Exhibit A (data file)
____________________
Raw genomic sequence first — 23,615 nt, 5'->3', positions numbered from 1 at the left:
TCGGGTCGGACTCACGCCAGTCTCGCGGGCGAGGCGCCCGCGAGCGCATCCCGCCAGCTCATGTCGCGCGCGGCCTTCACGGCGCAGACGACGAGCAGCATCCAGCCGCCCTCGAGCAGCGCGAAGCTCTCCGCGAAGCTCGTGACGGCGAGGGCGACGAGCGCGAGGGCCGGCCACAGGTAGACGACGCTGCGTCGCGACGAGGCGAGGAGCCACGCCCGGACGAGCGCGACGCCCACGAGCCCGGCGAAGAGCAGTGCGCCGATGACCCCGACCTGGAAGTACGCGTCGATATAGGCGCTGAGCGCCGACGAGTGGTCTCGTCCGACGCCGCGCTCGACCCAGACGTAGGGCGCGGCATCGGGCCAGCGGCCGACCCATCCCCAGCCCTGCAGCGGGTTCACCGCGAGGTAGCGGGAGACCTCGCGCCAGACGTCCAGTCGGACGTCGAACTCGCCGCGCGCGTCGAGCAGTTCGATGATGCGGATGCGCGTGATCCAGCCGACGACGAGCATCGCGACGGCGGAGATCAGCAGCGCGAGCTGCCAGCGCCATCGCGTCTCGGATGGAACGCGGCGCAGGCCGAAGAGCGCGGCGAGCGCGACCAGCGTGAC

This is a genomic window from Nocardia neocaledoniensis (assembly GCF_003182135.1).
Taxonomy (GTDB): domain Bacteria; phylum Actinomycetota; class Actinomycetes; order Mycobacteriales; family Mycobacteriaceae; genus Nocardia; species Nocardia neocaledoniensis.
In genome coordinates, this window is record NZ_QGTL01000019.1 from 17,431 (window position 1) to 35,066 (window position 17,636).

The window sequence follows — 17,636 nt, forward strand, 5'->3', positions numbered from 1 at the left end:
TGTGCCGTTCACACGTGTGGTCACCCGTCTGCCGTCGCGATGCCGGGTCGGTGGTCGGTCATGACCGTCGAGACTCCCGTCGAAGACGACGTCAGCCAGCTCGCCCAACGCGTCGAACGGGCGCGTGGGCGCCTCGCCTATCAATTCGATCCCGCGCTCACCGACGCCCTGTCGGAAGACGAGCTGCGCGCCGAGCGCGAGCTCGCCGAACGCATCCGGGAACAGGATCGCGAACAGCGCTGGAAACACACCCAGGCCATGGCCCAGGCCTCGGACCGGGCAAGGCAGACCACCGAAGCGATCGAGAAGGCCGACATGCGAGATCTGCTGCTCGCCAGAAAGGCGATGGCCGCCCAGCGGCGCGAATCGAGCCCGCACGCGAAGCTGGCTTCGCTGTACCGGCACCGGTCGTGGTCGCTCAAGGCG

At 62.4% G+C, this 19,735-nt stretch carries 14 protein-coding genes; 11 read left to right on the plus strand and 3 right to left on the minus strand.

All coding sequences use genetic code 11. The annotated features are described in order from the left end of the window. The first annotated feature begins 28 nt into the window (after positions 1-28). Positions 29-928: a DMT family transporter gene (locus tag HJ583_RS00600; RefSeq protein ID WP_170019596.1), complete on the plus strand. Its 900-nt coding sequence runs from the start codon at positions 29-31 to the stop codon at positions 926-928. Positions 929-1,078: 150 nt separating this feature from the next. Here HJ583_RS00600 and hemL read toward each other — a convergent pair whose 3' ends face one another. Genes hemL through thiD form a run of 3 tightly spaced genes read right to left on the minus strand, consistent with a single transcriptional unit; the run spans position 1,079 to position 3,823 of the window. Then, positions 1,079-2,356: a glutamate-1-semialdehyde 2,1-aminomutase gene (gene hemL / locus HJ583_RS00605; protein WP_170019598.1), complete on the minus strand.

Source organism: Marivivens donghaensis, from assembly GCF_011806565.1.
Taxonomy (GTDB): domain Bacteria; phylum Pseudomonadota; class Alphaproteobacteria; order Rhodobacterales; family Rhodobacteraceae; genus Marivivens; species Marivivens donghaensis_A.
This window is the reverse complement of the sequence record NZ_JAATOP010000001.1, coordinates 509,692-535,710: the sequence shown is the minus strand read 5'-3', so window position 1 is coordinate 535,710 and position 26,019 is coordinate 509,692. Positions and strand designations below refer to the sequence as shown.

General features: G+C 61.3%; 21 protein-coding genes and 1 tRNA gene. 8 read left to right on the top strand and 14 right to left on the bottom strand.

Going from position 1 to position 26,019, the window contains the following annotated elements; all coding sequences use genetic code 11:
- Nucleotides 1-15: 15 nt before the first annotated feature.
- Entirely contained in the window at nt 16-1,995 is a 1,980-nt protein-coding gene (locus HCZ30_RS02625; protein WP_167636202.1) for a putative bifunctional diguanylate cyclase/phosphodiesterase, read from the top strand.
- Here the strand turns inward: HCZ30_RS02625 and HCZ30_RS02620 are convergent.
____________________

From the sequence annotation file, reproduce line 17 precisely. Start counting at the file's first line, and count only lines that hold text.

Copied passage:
- Here the strand turns inward: HCZ30_RS02625 and HCZ30_RS02620 are convergent.